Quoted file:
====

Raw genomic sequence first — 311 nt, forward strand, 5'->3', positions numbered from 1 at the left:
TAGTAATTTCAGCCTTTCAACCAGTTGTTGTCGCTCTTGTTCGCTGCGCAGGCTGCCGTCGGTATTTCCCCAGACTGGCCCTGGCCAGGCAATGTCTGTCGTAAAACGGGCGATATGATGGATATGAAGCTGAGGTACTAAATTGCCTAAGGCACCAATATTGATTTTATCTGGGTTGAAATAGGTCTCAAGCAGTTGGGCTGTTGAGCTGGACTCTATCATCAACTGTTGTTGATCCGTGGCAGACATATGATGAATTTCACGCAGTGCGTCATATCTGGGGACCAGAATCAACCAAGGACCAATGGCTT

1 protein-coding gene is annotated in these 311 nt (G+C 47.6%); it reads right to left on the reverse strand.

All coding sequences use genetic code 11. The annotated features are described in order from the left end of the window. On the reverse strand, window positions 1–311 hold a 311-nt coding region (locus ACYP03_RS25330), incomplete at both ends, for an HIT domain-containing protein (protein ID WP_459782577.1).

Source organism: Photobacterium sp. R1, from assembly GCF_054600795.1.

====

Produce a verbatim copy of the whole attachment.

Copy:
Raw genomic sequence first — 311 nt, forward strand, 5'->3', positions numbered from 1 at the left:
TAGTAATTTCAGCCTTTCAACCAGTTGTTGTCGCTCTTGTTCGCTGCGCAGGCTGCCGTCGGTATTTCCCCAGACTGGCCCTGGCCAGGCAATGTCTGTCGTAAAACGGGCGATATGATGGATATGAAGCTGAGGTACTAAATTGCCTAAGGCACCAATATTGATTTTATCTGGGTTGAAATAGGTCTCAAGCAGTTGGGCTGTTGAGCTGGACTCTATCATCAACTGTTGTTGATCCGTGGCAGACATATGATGAATTTCACGCAGTGCGTCATATCTGGGGACCAGAATCAACCAAGGACCAATGGCTT

1 protein-coding gene is annotated in these 311 nt (G+C 47.6%); it reads right to left on the reverse strand.

All coding sequences use genetic code 11. The annotated features are described in order from the left end of the window. On the reverse strand, window positions 1–311 hold a 311-nt coding region (locus ACYP03_RS25330), incomplete at both ends, for an HIT domain-containing protein (protein ID WP_459782577.1).

Source organism: Photobacterium sp. R1, from assembly GCF_054600795.1.